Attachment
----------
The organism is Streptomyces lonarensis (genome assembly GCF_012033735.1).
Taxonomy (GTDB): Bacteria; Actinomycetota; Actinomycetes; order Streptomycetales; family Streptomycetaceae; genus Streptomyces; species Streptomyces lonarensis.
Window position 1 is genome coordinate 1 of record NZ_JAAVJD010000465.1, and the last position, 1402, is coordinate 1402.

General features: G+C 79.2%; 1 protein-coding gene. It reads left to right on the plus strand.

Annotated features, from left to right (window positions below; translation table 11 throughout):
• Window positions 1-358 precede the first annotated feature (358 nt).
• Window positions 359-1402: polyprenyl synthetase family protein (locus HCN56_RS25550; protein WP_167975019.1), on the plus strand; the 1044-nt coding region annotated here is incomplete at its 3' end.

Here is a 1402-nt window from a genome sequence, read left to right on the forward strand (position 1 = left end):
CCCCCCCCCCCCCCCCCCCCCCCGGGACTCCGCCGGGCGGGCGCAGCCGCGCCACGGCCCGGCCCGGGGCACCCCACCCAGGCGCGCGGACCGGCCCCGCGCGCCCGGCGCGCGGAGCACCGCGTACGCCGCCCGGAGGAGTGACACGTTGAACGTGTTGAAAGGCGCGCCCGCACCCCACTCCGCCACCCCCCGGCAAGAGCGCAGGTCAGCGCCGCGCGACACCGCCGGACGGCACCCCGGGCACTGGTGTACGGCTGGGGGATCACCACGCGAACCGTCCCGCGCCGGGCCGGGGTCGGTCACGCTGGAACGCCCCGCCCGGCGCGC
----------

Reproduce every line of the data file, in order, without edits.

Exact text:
The organism is Streptomyces lonarensis (genome assembly GCF_012033735.1).
Taxonomy (GTDB): Bacteria; Actinomycetota; Actinomycetes; order Streptomycetales; family Streptomycetaceae; genus Streptomyces; species Streptomyces lonarensis.
Window position 1 is genome coordinate 1 of record NZ_JAAVJD010000465.1, and the last position, 1402, is coordinate 1402.

General features: G+C 79.2%; 1 protein-coding gene. It reads left to right on the plus strand.

Annotated features, from left to right (window positions below; translation table 11 throughout):
• Window positions 1-358 precede the first annotated feature (358 nt).
• Window positions 359-1402: polyprenyl synthetase family protein (locus HCN56_RS25550; protein WP_167975019.1), on the plus strand; the 1044-nt coding region annotated here is incomplete at its 3' end.

Here is a 1402-nt window from a genome sequence, read left to right on the forward strand (position 1 = left end):
CCCCCCCCCCCCCCCCCCCCCCCGGGACTCCGCCGGGCGGGCGCAGCCGCGCCACGGCCCGGCCCGGGGCACCCCACCCAGGCGCGCGGACCGGCCCCGCGCGCCCGGCGCGCGGAGCACCGCGTACGCCGCCCGGAGGAGTGACACGTTGAACGTGTTGAAAGGCGCGCCCGCACCCCACTCCGCCACCCCCCGGCAAGAGCGCAGGTCAGCGCCGCGCGACACCGCCGGACGGCACCCCGGGCACTGGTGTACGGCTGGGGGATCACCACGCGAACCGTCCCGCGCCGGGCCGGGGTCGGTCACGCTGGAACGCCCCGCCCGGCGCGC